But it's the seriousness of the charges that matter, not the credibility of the accuser, right?
posted by kablam at 7:07 PM on October 10, 2004

hey kablam, can you point out the part of this blue page that says "brought to you by the democratic national committee"? because if it's not there then you're argument makes no sense.
posted by Space Coyote at 7:18 PM on October 10, 2004

I don't understand why you (collectively) aren't looking at the actions of this administration, but on peripherals. ("oh, there was a Democrat involved, "Oh, neoCons don't really mean what they say, that's just one the surface)

Bush has a clear record of undermining civil rights, selling out minorities, and pandering to the religious right. It doesn't take a radical leftist man-hating feminist to see this. My father (a straight, white, former Republican from Florida), sees it, my parents' minister sees it. If you are voting for Bush-- which is the right of any citizen-- you should come to terms with his record on the separation of church and state and civil rights. Doing otherwise is just fucking cowardly and unrealistic.

I know I am repeating myself, but bigot is is bigot does.
posted by gesamtkunstwerk at 8:10 PM on October 10, 2004

So, if it's a trial, you're in favor of only letting the prosecution speak? I say again, *only* democrats on this committee submitted this report, ignoring the republicans on this committee.

Wow, now that sounds fair. Should they have asked James Carville to be the responsible opposing viewpoint?
posted by kablam at 8:29 PM on October 10, 2004

poor kablam--he is afraid of the message, so is trying to shoot the messengers. (funny how he has no proof of his statements, or offers anything in defense of Bush's shameful record.)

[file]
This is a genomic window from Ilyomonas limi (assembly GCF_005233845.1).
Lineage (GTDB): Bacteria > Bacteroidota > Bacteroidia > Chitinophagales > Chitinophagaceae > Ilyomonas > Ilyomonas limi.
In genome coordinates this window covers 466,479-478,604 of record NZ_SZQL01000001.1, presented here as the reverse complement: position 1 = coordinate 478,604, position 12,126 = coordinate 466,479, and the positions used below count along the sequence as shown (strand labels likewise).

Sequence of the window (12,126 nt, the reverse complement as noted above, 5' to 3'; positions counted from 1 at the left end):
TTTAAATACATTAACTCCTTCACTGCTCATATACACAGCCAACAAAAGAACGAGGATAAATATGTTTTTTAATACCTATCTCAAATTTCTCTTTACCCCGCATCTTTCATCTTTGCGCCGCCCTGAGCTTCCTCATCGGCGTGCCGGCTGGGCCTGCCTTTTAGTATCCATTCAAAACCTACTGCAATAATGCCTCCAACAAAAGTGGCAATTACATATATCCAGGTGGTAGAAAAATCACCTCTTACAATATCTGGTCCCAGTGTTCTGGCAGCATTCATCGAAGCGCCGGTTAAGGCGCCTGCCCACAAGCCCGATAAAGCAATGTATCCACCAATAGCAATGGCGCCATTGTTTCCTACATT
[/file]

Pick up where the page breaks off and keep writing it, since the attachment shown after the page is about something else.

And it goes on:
posted by amberglow at 8:36 PM on October 10, 2004

It's not a trial. A trial investigates that which is not known.
This is a matter of public record: in this case, what a politician has done, and is likely to do given his constituency and policies.

Who do you think GW will nominate for the supreme court? This isn't rocket science either.
posted by gesamtkunstwerk at 8:37 PM on October 10, 2004

If you are voting for Bush-- which is the right of any citizen-- you should come to terms with his record on the separation of church and state and civil rights. Doing otherwise is just fucking cowardly and unrealistic.

As a Catholic with a lot of friends whom you can guess lean which way, I've been thinking a lot about that. I think there's two ways to look at it: either acknowledge the Seperation of Church and State or claim that the Church (in whatever form you think fits best) is indeed necessary in the State for whatever reason. Though many people, myself included, aren't a fan of the later option, at least people are being honest with themselves and I can have an intellectial discussion with them. It is when people claim that GBII is not decreasing that divide that I got intellectually pissed off.

Also, according to the website, 2 of the commissioners are independents, 3 democrats, and 3 republicans (rules stipulate that no more than 4 of one party can be commissioners). That leaves just the head staff director, Les Jin, whom was appoiinted under Clinton so am assuming Democrat but not sure.
posted by jmd82 at 9:42 PM on October 10, 2004